Paper short abstract:
The global governance of medical research has become an object of critical policy and intellectual interest This paper considers the place of bioethics in these developments and specifically how a global ethics of human subject research are fashioned into workable structures on the ground.
Paper long abstract:
In the rapidly burgeoning field known as international or comparative bioethics, a fundamental binary is often in evidence. At one level are to be found abstract, codified, translatable and transferable norms which encircle the globe like an ethically charged stratosphere made up of protocols, declarations and guidelines held together by the energy of international committees and conferences. On the other hand, there are the 'local moral worlds', which Kleinman  so effectively described, and in which actual persons struggle to achieve their own versions of human flourishing. Out of this rather problematic binary that pits the 'developed' against the 'developing world', other binaries may be unpacked: global versus local, universalism versus relativism, modernity versus tradition, rhetoric versus reality, and with these come a well-worn conceptual apparatus of western geography, philosophy and history and the notion that there is a 'divide' which must be 'bridged'. Yet, what are missing from these formulations are the complex mediations and articulations that already connect first world researchers with third world subjects. One might therefore reasonably ask, just what is the nature of the opposition given that at various levels there is activity underway to create, shape and contextualise sets of relations that go way beyond the paradigmatic relationship between researchers and their human subjects? By what mechanisms is the global ethics of human subject research made into workable structures in particular contexts? What are the locally felt motivations to organise around emergent forms of ethical knowledge and practice? Drawing on case materials collected during research in Sri Lanka, this paper maps the development of bioethical discourses and draws attention to some of the knowledge relations that emerge around recent developments in biomedical research and technology.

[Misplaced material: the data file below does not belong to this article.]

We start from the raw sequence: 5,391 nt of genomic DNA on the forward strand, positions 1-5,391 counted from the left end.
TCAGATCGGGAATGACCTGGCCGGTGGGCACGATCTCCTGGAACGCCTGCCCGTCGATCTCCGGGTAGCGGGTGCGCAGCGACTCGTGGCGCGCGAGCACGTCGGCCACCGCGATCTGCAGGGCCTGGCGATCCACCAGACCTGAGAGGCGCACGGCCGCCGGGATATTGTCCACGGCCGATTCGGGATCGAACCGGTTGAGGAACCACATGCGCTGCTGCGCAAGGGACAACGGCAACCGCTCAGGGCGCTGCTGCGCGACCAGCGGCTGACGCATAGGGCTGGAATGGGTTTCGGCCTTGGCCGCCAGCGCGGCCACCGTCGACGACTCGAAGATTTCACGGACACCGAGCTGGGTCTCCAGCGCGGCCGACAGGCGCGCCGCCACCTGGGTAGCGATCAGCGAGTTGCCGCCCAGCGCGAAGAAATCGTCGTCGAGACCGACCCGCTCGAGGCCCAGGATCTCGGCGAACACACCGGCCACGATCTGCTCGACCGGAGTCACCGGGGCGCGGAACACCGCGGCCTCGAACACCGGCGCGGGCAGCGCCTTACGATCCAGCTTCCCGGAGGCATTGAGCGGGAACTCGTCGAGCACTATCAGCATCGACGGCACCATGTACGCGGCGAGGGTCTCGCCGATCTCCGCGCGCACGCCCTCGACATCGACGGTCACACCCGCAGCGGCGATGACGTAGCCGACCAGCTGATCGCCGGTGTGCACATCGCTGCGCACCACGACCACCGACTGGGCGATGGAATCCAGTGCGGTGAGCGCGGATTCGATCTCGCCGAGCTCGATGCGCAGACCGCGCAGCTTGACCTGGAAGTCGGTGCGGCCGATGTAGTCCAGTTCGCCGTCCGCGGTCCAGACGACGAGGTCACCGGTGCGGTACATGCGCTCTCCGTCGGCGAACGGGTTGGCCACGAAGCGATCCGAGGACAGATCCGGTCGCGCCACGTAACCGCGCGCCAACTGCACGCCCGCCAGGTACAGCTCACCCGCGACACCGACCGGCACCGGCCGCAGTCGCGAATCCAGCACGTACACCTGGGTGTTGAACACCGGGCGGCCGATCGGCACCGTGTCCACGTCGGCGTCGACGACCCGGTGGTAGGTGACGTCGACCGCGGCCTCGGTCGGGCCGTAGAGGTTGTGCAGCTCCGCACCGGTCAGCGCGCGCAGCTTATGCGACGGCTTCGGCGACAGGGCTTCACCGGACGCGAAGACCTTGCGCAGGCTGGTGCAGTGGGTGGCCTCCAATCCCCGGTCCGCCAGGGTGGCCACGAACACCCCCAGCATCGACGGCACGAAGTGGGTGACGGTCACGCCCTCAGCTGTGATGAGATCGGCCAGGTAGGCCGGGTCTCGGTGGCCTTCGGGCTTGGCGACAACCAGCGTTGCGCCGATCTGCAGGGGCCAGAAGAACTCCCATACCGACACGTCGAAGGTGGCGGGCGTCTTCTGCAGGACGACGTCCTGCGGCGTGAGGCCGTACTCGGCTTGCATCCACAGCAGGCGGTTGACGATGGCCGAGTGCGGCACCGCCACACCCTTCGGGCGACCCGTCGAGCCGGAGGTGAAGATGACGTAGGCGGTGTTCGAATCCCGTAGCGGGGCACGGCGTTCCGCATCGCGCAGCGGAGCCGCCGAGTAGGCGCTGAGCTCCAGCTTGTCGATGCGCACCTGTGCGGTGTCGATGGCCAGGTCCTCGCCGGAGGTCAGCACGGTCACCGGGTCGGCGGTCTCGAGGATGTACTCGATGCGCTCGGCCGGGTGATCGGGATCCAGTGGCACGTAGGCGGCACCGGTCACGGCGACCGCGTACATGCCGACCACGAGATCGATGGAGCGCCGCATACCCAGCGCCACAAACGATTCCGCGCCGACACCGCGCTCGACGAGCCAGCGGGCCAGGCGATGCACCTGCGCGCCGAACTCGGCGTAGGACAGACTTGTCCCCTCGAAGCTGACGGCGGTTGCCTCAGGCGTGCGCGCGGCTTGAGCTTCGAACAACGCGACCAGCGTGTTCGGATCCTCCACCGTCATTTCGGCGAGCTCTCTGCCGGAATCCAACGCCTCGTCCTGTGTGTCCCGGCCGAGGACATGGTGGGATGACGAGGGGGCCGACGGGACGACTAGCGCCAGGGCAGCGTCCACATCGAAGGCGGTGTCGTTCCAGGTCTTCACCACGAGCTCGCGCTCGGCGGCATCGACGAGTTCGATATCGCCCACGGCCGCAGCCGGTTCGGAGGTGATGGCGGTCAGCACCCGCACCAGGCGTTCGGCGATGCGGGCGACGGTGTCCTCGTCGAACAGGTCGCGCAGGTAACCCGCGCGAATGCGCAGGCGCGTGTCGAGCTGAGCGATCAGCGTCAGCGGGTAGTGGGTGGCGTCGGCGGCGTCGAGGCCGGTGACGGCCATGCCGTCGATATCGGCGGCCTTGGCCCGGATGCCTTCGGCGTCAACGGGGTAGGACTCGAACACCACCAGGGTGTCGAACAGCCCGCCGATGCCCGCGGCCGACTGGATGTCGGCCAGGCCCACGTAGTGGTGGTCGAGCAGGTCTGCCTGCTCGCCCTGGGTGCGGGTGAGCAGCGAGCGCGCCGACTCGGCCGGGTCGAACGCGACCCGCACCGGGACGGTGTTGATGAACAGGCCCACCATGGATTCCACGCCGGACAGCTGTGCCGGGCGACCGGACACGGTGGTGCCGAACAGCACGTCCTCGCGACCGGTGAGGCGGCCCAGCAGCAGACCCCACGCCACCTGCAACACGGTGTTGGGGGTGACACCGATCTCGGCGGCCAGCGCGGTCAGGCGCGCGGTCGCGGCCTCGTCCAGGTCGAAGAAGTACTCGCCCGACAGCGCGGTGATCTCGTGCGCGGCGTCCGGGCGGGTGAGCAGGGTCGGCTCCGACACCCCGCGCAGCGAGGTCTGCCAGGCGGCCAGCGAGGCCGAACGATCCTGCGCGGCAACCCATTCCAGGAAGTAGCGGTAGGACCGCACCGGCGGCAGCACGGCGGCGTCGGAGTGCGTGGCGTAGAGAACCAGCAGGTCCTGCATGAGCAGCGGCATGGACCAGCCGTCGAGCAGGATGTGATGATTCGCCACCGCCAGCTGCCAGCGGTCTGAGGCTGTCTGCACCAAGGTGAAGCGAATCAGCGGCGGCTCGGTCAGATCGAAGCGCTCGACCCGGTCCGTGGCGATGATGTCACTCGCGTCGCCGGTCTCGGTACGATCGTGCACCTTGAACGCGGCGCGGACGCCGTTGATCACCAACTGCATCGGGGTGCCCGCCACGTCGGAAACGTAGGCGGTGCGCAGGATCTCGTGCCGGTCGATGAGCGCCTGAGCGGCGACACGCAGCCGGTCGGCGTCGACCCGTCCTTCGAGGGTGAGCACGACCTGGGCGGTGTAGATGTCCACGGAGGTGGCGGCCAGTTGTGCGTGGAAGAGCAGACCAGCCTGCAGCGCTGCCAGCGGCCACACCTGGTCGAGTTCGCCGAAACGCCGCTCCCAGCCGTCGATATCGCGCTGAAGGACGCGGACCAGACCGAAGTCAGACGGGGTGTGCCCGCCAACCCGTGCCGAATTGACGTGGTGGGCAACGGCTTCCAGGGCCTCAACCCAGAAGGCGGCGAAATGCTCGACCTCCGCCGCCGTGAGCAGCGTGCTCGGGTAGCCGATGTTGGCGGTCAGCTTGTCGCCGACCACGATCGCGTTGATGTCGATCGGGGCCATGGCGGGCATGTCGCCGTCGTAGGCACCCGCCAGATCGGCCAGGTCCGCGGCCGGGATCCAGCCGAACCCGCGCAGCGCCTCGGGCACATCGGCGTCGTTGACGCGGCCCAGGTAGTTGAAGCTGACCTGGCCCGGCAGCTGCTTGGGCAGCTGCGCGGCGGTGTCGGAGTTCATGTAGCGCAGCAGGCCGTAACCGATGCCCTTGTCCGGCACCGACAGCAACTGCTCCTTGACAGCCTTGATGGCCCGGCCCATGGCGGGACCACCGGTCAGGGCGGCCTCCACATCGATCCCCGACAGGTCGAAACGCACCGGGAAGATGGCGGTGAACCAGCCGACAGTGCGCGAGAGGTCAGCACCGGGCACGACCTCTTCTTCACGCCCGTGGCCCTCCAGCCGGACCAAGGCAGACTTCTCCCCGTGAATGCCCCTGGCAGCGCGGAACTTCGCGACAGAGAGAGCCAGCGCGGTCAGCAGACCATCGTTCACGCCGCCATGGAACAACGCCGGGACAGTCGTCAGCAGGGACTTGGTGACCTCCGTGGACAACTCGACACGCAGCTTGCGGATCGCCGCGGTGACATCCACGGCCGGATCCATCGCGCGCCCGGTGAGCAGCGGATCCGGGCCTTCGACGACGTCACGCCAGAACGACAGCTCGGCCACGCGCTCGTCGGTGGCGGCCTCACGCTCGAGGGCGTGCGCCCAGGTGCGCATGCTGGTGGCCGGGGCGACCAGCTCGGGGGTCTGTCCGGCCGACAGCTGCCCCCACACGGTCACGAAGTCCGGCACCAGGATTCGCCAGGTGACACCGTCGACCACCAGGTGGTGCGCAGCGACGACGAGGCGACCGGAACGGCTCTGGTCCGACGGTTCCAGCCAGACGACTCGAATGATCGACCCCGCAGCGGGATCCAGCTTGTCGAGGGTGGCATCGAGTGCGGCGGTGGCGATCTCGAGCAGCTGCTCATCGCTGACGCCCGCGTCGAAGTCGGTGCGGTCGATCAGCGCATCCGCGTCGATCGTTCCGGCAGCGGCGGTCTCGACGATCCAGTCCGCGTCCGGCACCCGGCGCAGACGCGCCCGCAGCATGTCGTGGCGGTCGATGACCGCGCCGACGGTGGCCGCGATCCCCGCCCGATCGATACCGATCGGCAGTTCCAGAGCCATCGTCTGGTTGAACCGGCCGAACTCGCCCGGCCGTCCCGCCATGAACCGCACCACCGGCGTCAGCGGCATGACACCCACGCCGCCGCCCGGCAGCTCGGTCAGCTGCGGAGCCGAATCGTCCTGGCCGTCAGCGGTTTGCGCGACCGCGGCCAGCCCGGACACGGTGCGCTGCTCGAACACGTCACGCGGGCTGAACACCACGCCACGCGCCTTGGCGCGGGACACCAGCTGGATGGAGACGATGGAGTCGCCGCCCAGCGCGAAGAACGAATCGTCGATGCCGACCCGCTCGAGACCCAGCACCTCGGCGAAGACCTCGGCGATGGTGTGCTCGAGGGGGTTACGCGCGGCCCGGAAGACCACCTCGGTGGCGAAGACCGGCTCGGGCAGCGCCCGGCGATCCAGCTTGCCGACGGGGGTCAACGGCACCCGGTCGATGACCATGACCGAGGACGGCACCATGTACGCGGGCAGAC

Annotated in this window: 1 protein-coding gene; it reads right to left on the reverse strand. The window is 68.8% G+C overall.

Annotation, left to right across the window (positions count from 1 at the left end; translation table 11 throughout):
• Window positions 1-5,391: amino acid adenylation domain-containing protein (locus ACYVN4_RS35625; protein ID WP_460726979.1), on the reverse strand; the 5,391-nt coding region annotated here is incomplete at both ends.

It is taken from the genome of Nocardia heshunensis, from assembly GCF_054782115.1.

Medical anthropology, Europe and the world